Elmer W. Pehrson

TMS

Elmer W. Pehrson earned his A.B. and E.M. degrees at Stanford University. In 1926 he entered government service in Washington, beginning as a valuation engineer for the Bureau of Internal Revenue. Successively, he held positions as assistant chief and chief, Metal Economics Branch, Bureau of Mines; chief, Mineral Economics Division; and regional director, Foreign Minerals.

In 1947, Mr. Pehrson became part-time Adjunct Professor of Mineral Economics at Columbia's School of Mines and assumed full-time duties in 1963. He retired in September, 1965.

Mr. Pehrson's 125 publications include chapters in several standard reference works. He directed preparations of the Minerals Yearbook for nine years, and in 1944, led an evaluation of the nation's mineral reserves by Bureau of Mines and U.S.G.S. personnel. The report was the first of its kind and was published by Congress in 1948. His 1945 AIME paper, "The Mineral Position of the United States," interpreted the results of the joint study, and in 1945, the Mining and Metallurgical Society of America published his recommendations for A Mineral Policy for the United States.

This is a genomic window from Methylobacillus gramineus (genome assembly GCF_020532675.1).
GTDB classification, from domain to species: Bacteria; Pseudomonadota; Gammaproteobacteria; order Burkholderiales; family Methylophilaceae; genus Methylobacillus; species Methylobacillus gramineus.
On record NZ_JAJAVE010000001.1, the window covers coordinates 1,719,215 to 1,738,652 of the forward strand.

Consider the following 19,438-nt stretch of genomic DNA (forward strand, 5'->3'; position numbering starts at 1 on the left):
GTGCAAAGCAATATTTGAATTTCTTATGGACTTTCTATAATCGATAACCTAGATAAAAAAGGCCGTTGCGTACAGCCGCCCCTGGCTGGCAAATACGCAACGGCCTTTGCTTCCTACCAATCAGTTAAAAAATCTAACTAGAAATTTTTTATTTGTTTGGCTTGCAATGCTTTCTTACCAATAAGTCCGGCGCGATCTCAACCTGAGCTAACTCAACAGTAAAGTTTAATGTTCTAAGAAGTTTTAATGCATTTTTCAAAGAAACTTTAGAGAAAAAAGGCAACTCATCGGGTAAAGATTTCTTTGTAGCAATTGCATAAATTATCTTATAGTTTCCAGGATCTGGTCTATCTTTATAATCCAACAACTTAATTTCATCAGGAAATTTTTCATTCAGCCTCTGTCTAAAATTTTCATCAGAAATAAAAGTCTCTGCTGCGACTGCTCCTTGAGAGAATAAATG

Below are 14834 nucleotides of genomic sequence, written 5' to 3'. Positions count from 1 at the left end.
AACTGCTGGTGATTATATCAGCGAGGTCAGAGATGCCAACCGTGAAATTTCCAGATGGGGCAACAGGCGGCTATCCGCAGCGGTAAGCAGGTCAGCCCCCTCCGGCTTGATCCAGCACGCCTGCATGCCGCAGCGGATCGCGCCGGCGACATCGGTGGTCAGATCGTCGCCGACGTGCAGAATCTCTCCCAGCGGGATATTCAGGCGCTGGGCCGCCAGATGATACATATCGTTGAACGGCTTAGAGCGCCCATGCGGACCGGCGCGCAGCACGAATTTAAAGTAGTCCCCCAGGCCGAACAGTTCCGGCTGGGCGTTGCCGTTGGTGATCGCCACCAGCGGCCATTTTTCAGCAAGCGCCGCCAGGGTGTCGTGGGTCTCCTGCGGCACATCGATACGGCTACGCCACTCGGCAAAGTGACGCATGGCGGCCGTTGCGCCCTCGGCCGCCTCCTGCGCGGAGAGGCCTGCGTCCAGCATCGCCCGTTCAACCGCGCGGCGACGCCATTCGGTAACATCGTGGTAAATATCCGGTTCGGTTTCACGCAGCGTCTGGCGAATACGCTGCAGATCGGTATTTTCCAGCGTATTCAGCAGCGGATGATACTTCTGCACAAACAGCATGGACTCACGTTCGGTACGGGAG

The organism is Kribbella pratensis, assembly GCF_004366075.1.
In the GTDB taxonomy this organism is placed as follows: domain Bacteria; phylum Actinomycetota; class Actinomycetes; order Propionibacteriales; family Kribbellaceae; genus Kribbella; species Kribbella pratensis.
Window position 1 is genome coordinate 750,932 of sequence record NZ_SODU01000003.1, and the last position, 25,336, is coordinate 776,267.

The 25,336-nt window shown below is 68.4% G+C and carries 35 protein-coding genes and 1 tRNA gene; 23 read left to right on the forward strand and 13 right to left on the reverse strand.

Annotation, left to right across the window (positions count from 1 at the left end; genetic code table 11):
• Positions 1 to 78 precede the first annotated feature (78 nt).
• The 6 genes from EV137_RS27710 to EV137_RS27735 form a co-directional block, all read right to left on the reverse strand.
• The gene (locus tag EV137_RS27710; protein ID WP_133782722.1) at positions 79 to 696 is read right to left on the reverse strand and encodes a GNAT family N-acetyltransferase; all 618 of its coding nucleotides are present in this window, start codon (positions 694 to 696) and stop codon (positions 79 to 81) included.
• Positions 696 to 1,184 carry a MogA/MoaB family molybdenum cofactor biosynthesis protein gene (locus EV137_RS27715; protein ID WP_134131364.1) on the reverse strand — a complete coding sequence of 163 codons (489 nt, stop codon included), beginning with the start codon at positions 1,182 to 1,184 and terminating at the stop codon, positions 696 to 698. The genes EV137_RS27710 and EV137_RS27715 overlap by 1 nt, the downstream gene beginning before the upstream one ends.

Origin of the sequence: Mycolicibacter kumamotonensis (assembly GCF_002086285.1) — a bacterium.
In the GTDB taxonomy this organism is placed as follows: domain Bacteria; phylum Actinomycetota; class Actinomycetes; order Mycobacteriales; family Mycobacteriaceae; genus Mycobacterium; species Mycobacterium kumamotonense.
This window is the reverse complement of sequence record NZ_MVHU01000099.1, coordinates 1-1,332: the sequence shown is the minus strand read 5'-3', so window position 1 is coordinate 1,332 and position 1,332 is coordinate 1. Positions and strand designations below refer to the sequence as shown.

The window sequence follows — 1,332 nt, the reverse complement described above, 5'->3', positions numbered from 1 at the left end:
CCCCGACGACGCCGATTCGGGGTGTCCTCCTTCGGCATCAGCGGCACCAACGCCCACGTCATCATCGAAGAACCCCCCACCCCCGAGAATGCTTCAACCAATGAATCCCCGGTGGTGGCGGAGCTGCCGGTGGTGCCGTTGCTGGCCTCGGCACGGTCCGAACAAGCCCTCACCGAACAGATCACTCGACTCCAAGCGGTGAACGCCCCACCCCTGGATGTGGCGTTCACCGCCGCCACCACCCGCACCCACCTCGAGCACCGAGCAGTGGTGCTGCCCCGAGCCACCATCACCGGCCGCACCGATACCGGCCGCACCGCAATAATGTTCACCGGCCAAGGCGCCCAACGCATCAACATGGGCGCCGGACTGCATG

Mr. Pehrson's special assignments have included secretary, Minerals Advisory Committee of the Army-Navy Munitions Board (1939-1940); representative for the Secretary of the U.S. Department of Interior on the Board's Strategic Materials Committee (1940-1949); keynoter at international conventions in Stockholm (1957) and Rolla, Mo. (1961); member of the U.S. Delegations to First Pan American Mining Congress, Chile (1942); and London Tin Conference (1946).

Mr. Pehrson was a founder and first chairman of AIME's Mineral Economics Division, now the Council of Economics. He also served as an AIME director in 1949, and as counselor, Mining and Metallurgical Society (1954-1957). In 1958, as ASTM's Edgar Marburg Memorial Lecturer his topic was "Man and Raw Materials."

The Mineral Economics Award was established in 1965 and is given for distinguished contributions to the advancement of mineral economics